No travel for evangelist, judge says

| 74 Comments

The latest on Dr. Dino:

Tax evasion suspect is flight risk, ruling states

Michael Stewart @PensacolaNewsJournal.com Pensacola evangelist and tax protester Kent Hovind won’t be lecturing on creationism in South Africa next month, prompting an irate letter from a sponsor of the trip to the prosecutor.

U.S. District Judge Casey Rodgers this week denied Hovind’s motion to lift travel restrictions pending his Sept. 5 trial on 58 federal charges that include evading nearly $470,000 in employee taxes.

Hovind, who calls himself “Dr. Dino,” operates Dinosaur Adventure Land, a theme park on North Palafox Street dedicated to creationism.

He believes evolution is a religion and says man did not evolve from dinosaurs but, rather, lived alongside them.

At Hovind’s first federal court appearance July 13, U.S. Magistrate Judge Miles Davis agreed with prosecutors that Hovind posed a flight risk. Hovind was ordered to surrender his passport his travel was restricted to the local judicial district, stretching from Pensacola to Gainesville.

Hovind’s public defender countered with a motion contending travel restrictions violated his client’s constitutional rights to religious freedom.

Rodgers disagreed, pointing to U.S. Supreme Court decisions saying neutral restrictions that incidentally burden religious practices are not unconstitutional.

Hovind was scheduled to travel to seven South African cities between Aug. 12 and Aug. 21 to debate scientists.

Note that the next bit is probably confused, because this news story from a few months back says that they teach evolution in South Africa.

In an e-mail to a reporter, Andre L. Immelman, CEO of PowerMinistries, the South African group sponsoring Hovind’s trip, said South Africans “do not react very nicely to disappointment” and ministry members “will be seeking asylum in the U.S.” if his trip is canceled.

In a letter to Assistant U.S. Attorney Michelle Heldmeyer, Immelman wrote that 21 people have been involved during the past nine months in planning for Hovind to travel to South Africa. He said Hovind was scheduled to speak on 26 separate occasions to more than 18,000 people.

“In what has been a very controversial decision here, our new democratic government is poised to introduce evolution into the public school system in the stead of creation after some 47 years of creationism practice,” Immelman wrote. “To say that this debate has sharply served to divide the country is really no understatement at all.”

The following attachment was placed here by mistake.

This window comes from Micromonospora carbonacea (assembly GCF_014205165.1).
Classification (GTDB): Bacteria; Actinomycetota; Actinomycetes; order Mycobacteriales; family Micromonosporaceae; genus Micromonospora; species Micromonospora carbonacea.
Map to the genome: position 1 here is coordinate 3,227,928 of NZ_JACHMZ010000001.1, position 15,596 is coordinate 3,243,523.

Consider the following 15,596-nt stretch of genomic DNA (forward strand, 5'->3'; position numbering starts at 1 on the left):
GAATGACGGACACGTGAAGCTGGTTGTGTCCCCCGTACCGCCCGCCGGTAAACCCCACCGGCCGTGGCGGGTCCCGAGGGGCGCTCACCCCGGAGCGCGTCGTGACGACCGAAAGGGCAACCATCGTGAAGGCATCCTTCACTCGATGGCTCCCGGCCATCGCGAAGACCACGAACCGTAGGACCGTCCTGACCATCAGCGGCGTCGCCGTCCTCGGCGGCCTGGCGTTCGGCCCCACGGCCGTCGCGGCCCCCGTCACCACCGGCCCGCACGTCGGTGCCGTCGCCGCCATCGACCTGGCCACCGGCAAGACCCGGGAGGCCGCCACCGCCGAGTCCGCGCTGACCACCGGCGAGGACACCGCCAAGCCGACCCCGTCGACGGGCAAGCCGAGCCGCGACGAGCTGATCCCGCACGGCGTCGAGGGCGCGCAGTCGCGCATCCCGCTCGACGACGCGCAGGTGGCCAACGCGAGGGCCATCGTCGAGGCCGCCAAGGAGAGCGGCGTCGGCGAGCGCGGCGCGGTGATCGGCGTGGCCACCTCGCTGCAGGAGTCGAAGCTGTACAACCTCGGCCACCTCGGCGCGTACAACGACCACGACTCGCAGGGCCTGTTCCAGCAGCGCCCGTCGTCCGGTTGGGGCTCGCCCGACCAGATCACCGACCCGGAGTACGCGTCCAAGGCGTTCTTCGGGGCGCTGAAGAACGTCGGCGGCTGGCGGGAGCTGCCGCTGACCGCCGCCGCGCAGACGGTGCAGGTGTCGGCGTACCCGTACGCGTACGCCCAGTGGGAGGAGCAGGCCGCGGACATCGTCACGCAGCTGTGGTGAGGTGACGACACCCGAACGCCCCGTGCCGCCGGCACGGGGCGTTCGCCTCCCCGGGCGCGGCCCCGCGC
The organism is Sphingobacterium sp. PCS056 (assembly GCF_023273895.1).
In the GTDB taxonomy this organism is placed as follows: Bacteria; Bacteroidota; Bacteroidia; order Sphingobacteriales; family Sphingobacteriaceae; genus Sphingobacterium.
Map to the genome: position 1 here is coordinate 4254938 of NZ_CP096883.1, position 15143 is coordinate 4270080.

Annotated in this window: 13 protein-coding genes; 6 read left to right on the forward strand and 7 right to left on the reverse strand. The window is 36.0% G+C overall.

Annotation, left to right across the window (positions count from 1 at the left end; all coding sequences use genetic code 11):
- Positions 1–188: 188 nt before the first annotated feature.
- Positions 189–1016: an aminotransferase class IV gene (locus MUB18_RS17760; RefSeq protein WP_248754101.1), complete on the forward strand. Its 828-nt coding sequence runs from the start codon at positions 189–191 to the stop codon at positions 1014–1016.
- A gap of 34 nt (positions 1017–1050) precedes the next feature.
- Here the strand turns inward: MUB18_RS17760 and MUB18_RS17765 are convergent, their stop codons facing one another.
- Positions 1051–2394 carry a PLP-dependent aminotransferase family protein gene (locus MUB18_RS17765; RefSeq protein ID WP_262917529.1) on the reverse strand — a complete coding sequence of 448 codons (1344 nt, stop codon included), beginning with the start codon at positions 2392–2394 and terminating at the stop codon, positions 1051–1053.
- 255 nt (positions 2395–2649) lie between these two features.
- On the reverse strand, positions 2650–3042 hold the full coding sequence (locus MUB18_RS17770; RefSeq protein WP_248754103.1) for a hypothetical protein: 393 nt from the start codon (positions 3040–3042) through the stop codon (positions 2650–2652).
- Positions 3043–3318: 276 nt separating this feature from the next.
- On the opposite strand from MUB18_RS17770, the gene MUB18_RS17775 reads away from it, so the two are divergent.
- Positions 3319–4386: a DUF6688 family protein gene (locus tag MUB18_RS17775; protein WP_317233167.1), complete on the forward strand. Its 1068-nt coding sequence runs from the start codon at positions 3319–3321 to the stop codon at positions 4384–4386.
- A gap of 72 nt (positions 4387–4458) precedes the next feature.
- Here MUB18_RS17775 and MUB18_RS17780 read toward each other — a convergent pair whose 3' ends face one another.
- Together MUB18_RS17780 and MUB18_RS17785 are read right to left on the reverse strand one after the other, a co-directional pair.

Somehow I doubt there will be riots in the streets of South Africa just because Dr. Dino is ruled to be a flight risk.

74 Comments

I like the false dichotomy of “[Hovind] says man did not evolve from dinosaurs but, rather, lived alongside them.” Last I checked, neither are true; we evolved from rodent-like things which lived alongside dinosaurs. But since Hovind himself probably couldn’t understand that there’s a difference between the two, I won’t fault the article.

Hmmmm.… I don’t believe that man evolved from dinosaurs either.

JINX!

You owe me a coke, Randall!

“Somehow I doubt there will be riots in the streets of South Africa just because Dr. Dino is ruled to be a flight risk.”

Don’t be so sure. At the events I’ve seen Hovind speak, woman in the front row screamed atnd tossed bras and panties at him.

Oh, God, my attempt at humor just made me ill.

He believes evolution is a religion and says man did not evolve from dinosaurs but, rather, lived alongside them.

Yeah, that probably is a mistaken summary of something confusing that Hovind said at some point.

Flight risk? Does that mean if he leaves the country he might not come back? What’s wrong with that? ;)

Henry

In an e-mail to a reporter, Andre L. Immelman, CEO of PowerMinistries, the South African group sponsoring Hovind’s trip, said South Africans “do not react very nicely to disappointment” and ministry members “will be seeking asylum in the U.S.” if his trip is canceled.

Are they really suggesting that the people who promoted his appearances in S.A. would be in physical danger if he isn’t allowed to appear?

That seems pretty ridiculous attempt at moral blackmail to me. Maybe they shouldn’t have gotten involved with such an obvious huckster if that’s the case (which it most surely is not).

Under the previous Nationalist rule during the days of Apartheid (pre 1994), S.African education system underplayed evolution in line with Calvanist doctrine. Today, the teaching of evolution is part of the biology syllabus and there is certainly a lot of governmental support. This is highlifhted, for example, by the recent opening of the Maropeng museum near the Sterkfontein Caves (UNESCO World Heritage Site), where many homid fossils were discoverd.

Hovind’s rhetoric is supported by a minority evangelist Christian opinion in S.Africa and I doubt his trip would have had any political impact.

At Hovind’s first federal court appearance July 13, U.S. Magistrate Judge Miles Davis agreed with prosecutors that Hovind posed a flight risk.

I can see the headline now: